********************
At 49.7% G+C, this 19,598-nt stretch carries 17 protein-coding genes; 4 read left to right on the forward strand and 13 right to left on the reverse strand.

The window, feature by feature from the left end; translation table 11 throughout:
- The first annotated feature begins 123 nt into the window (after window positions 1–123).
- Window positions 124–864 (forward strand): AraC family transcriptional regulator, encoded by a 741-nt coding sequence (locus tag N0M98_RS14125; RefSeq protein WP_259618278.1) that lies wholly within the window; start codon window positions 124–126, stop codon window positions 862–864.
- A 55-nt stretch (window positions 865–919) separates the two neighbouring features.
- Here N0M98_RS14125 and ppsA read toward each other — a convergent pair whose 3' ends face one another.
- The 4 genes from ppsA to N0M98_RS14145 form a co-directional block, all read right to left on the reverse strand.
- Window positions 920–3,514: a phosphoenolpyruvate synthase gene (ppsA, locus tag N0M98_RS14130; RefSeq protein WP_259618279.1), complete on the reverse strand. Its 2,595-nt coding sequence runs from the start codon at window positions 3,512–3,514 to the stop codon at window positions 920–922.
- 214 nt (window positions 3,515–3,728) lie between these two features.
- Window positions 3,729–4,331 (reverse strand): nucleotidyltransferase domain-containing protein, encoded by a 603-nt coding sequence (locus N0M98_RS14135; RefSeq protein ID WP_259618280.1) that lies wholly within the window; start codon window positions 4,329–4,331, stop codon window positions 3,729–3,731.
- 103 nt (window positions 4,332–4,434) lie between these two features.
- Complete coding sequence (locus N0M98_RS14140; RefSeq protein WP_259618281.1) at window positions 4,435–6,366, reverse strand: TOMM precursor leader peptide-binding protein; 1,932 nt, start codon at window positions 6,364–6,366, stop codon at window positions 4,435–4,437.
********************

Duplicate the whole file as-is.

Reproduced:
At 49.7% G+C, this 19,598-nt stretch carries 17 protein-coding genes; 4 read left to right on the forward strand and 13 right to left on the reverse strand.

The window, feature by feature from the left end; translation table 11 throughout:
- The first annotated feature begins 123 nt into the window (after window positions 1–123).
- Window positions 124–864 (forward strand): AraC family transcriptional regulator, encoded by a 741-nt coding sequence (locus tag N0M98_RS14125; RefSeq protein WP_259618278.1) that lies wholly within the window; start codon window positions 124–126, stop codon window positions 862–864.
- A 55-nt stretch (window positions 865–919) separates the two neighbouring features.
- Here N0M98_RS14125 and ppsA read toward each other — a convergent pair whose 3' ends face one another.
- The 4 genes from ppsA to N0M98_RS14145 form a co-directional block, all read right to left on the reverse strand.
- Window positions 920–3,514: a phosphoenolpyruvate synthase gene (ppsA, locus tag N0M98_RS14130; RefSeq protein WP_259618279.1), complete on the reverse strand. Its 2,595-nt coding sequence runs from the start codon at window positions 3,512–3,514 to the stop codon at window positions 920–922.
- 214 nt (window positions 3,515–3,728) lie between these two features.
- Window positions 3,729–4,331 (reverse strand): nucleotidyltransferase domain-containing protein, encoded by a 603-nt coding sequence (locus N0M98_RS14135; RefSeq protein ID WP_259618280.1) that lies wholly within the window; start codon window positions 4,329–4,331, stop codon window positions 3,729–3,731.
- 103 nt (window positions 4,332–4,434) lie between these two features.
- Complete coding sequence (locus N0M98_RS14140; RefSeq protein WP_259618281.1) at window positions 4,435–6,366, reverse strand: TOMM precursor leader peptide-binding protein; 1,932 nt, start codon at window positions 6,364–6,366, stop codon at window positions 4,435–4,437.